Quirky Cornwall

Rena George Cornwall 6 Comments

Apart from my featured image of the glorious St Michael’s Mount, in Cornwall, I’ve resisted posting pictures of the scenic harbours, stark ruins of tin mines on brooding Cornish moors, and the pretty villages we saw on our recent trip there. Instead I thought for a change that you might like to see a few of the county’s more unusual attractions.

Phone Bath

Not sure how to caption this one!

We probably all know a village where the old red phone box has been reinvented as community library, but I haven’t a clue why anyone would want to stick a bath on top of one of them…but somebody obviously did!

We came upon this vision by the side of a road near St Austell. Hmmm….

St Mawes Cut Price Petrol
Cut Price Fuel

Missed the boat again! Just when I thought we’d found the fuel bargain of the year, the pumps were empty.
These historic petrol pumps advertising petrol at 2/3d a gallon are in St Mawes. Without reaching for my ready reckoner, I’ve figured out that equates to less then 2p a gallon in today’s prices.


The fabulous Admiral Benbow Inn

I had to include this one. Reputedly one of the earliest drinking houses in Penzance. Notice the figure of smuggler on the roof, poised with his musket at the ready as he encourages passers by to come in and quench their thirst.

When we visited (strictly for research purposes, of course) the lovely landlord insisted on showing us around the hostelry. The upstairs floor, which is used for functions, is packed with trinkets, memorabilia and ‘treasures’ from the wrecks of old sailing ships that have foundered over the centuries on Cornwall’s rocky shores.


Teetotal Street, St Ives
Teetotal Street

No need for much explanation of this street corner in St Ives. It think it speaks for itself. No connection intended with the previous picture

The Shell-seekers

She Sells Seashells on the Seashore

We found these little bags of seashells for sale on a strictly trust basis in front of a dilapidated former fisherman ‘s cottage at Mousehole Harbour.
Judging by the state of the cottage, the owner will have to sell an awful lot of shells to do that renovation.

Moving On

This is s sign we spotted on a building in Newquay and I couldn’t resist including it.

The Bronte's Mother's House 

The Brontes

The house above isn’t strictly speaking quirky, but you can’t fault its historical importance. Many of you will have visited the beautiful Bronte Parsonage in Haworth, West Yorkshire, where the literary sisters penned their classic wild and passionate tales.

Most people pass this unassuming red brick house in Penzance’s historic Chapel Street without a second glance. The only clue to its history is the small brown plaque by the front door, which reads: “This was the home of Maria and Elizabeth Branwell, the mother and aunt of Charlotte, Emily, Anne and Branwell Bronte.”

Maria left Cornwall in 1812 when she married the Rev Patrick Bronte. In 1820 the family moved to Haworth where, tragically, Maria died a year later.

The following year, Maria’s younger sister Elizabeth left her home in Penzance to travel to Yorkshire to care for the six Bronte children.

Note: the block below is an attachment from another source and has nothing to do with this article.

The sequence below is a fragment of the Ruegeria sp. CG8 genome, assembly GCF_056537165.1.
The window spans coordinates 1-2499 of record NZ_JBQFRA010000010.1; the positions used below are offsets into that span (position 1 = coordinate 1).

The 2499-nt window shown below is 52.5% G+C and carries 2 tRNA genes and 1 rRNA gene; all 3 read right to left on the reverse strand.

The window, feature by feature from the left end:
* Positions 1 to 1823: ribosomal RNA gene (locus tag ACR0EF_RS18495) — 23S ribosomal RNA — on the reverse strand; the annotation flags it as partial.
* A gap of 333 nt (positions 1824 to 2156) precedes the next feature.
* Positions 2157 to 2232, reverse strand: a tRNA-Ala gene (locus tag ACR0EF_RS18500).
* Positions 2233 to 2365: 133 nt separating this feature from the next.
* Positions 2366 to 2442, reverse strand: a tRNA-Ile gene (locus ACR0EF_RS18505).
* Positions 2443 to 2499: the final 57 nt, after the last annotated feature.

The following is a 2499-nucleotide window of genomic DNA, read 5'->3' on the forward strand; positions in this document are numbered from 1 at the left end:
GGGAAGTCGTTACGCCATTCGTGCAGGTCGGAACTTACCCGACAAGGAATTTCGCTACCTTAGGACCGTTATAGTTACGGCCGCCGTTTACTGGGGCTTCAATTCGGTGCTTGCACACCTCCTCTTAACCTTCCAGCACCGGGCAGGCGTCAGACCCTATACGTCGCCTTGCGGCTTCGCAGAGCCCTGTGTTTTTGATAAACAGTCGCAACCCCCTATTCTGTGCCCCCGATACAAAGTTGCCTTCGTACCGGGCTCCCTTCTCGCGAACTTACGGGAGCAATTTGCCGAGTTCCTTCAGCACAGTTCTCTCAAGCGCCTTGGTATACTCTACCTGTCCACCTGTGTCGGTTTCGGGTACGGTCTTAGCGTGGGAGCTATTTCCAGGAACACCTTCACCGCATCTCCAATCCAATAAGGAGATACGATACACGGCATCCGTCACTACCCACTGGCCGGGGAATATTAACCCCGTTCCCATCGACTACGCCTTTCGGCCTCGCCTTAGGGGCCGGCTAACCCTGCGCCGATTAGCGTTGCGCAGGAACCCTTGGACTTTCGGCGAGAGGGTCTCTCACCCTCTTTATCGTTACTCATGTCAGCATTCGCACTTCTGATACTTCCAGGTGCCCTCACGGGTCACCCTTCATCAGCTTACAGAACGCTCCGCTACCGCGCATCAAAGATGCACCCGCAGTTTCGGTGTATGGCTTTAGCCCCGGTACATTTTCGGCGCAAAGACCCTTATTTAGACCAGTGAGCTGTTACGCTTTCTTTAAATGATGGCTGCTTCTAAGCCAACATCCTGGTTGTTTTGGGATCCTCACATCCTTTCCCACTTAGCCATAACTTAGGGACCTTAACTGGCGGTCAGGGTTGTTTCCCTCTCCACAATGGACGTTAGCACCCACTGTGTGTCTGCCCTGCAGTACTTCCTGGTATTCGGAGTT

Egyptian House Penzance


The Egyptian House.

Further up the same street is a building no one could ignore. The Egyptian House was built in 1836 by John Lavin, a Penzance mineralogist, to house a geological museum.

These days behind its extraordinary façade are three upmarket holiday apartments.


Finding glorious sites like the ones above are what I love most about Cornwall. Hope you enjoyed them, too.


Rena x

Comments 6

  1. What fun and interesting pictures! I’m still trying to figure out how they got that bath up there and I had to laugh at the chiropodis sign 🙂 x

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  2. OH wow!! You have a really lovely blog! And what a fabulous fun trip to Cornwall too, thank you for sharing.

    I am loving that red phone box with the bath tub! LOL! Now that’s art!

    Oh and that Egyptian House!! How lovely! I’m still giggling at the Chiropodist sign…

    Take care

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      Lovely to see you here, Old Kitty, and thank you for leaving such kind comments. The Cornish have a wonderful sense of humour, don’t they? It was great fun wandering about one of my favourite counties and finding all these ‘little treasures’.
      Like Teresa, I’m still trying to work out how they got that bath up on the phone box…and why. Rx

  3. Hi Rena .. thanks for coming by my blog – good to know you’re up in Yorkshire and near the Minster .. must be lovely to be able to walk around York … Eastbourne is fine .. but a Cathedral city would be wonderful!

    Good connection to come over when you posted about Penzance and Quirky Cornwall .. my mother lived there and we’ve always visited throughout our lives .. so I know all those places you’ve mentioned! Looked like being taken home … good memories of many years and visits …

    Have a good week – cheers Hilary

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      Hello, Hilary, it’s lovely to see you here. I’m glad you enjoyed my little tour of Cornwall, especially since you have a family connection with the county.
      We’ve been visiting at least once a year for the past thirty-plus years. It’s always different – and so much more still to discover.
      Thank you for dropping in, and for leaving a comment. Rx

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